Amra Sabic-El-Rayess knows how it feels to be an “other.” A Bosnian Muslim, she spent her high school years in a war zone, surviving the bombings, starvation and psychological torture that accompanied the ethnic cleansing carried out by the Bosnian Serb military in the early 1990s.
“The only stories about Muslims I remember as a kid were jokes about stupid Muslims and stupid Bosnians. These negative stereotypes were both culturally and educationally propagated in the former Yugoslavia,” says Sabic-El-Rayess, Associate Professor of Practice in TC’s Department of Education Policy & Social Analysis. “Thinking back to who I was before the war, I was no different than anybody else around me in the former Yugoslavia. I never once walked into a mosque and prayed. I never once talked about my Muslim identity. I was a perfect, straight-A student, so, in that sense, I was trying to ‘un-other’ myself, to not be the ‘other,’ to not be the lesser. But no matter what I did, it didn't really work.
“I still found myself in the midst of ethnic cleansing. During that time, I learned to cope with death and loss by engaging, by taking risks, by doing, by no longer being voiceless. Once I came to the United States, after surviving the atrocities, after surviving the war, I started to realize that opening up and speaking up, and having a voice, and telling my story helped me heal and ‘un-other’ myself.”
Sabic-El-Rayess will continue her track record of speaking out when she delivers the inaugural Charo Uceda Women’s Empowerment Lecture at Teachers College in November. Endowed by TC alumna Charo Uceda (M.A. ’08), the series is designed to raise awareness and inspire activism that will provide solutions to women’s challenges around the world. Sabic-El-Rayess’s topic will be “How to Empower and ‘Un-Other’ Yourself?”
The Uceda Lecture will be held Thursday, November 7, 2019 at 6 p.m. in Milbank Chapel, 525 West 120th Street. Sabic-El-Rayess’s lecture will be followed by a discussion with Jane Eisner, director of academic affairs at the Graduate School of Journalism at Columbia University and the first woman to hold the position of editor-in-chief at the Forward, America’s foremost national Jewish news organization. [Register for the event here.]
Much of Sabic-El-Rayess’s story concerns her adaptation to life in the United States, where she arrived after fleeing her homeland, barely speaking any English. “This will be the first time I share publicly a part of the story of how I came close to being raped and killed as I tried to buy food for my family by crossing the enemy line. And I will also share examples of how I coped with these experiences. This marks 25 years since I first walked into a classroom as a teacher and transitioned from a voiceless and marginalized individual into a young woman empowered by engagement and education, which became my responses to violence.”
This marks 25 years since I first walked into a classroom as a teacher and transitioned from a voiceless and marginalized individual into a young woman empowered by engagement and education, which became my responses to violence.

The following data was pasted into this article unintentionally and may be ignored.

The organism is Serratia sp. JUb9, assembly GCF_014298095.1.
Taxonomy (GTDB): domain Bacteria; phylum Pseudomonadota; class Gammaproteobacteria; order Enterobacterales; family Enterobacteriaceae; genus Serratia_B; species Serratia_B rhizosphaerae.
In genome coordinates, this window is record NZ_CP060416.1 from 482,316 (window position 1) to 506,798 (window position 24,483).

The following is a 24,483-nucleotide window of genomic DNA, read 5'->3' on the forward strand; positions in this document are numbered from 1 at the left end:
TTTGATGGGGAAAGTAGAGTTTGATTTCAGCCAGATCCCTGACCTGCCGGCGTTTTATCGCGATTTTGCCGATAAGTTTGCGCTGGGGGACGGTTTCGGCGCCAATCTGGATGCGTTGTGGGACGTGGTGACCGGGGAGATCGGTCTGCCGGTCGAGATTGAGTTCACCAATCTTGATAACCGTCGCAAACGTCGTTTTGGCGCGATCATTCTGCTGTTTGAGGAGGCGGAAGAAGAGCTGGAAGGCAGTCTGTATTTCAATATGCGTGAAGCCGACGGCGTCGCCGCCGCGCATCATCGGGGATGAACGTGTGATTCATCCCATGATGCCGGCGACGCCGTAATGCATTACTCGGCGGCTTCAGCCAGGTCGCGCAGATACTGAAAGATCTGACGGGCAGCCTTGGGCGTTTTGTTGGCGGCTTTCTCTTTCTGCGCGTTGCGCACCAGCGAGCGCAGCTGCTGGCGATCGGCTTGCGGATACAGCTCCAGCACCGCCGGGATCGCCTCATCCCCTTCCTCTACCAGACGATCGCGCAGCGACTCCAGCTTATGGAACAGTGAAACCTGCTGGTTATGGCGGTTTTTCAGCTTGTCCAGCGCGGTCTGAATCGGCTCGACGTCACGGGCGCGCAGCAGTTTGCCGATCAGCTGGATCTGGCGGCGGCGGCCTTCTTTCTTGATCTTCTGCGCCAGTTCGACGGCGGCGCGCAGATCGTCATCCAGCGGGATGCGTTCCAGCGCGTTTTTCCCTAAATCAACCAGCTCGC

Sabic-El-Rayess went on to earn multiple degrees and, in addition to serving as faculty at TC, sits on or consults for numerous boards and globally renowned institutions, including the International Center for Transitional Justice and Women’s March Global. Her memoir, titled The Cat I Never Named: A True Story of War, Love and Survival, will be published by Bloomsbury in the fall of 2020.
“There was no option to fail,” she recalls. “And I would link that to that immigrant spirit—when people are hungry, in literal sense, which I was when I came to this country. I couldn’t imagine doing anything else but giving it 155 percent to make sure that I made it because I was responsible not just for me but for others.”
She recognizes a kindred spirit in Uceda, who emigrated from Peru to the United States and has since founded Uceda English Institute, an accredited organization that teaches English as a Second Language (ESL), and launched a series of widely used ESL.
“She is an extremely enthusiastic, hard-working inspiring woman,” Sabic-El-Rayess said. “Her goal is to move people with these lectures. And I think part of moving people is to tell stories of personal struggle, survival and humanity.”
Sabic-El-Rayess says she’s honored, of course, to be giving the inaugural lecture—but it comes with a huge sense of responsibility, and sadness.
I hope people hear my story and become more humbled and more receptive and more open to those that they may have judged in one way or another…Empowerment is about finding your voice and having that voice be shared with those who will never have their voice heard.
“I have a cousin who was raped…She will never be the same,” she says. “I have many friends who are six feet under who will never be able to speak of the horrors that they've gone through.
“I hope people hear my story and become more humbled and more receptive and more open to those that they may have judged in one way or another…Empowerment is about finding your voice and having that voice be shared with those who will never have their voice heard.”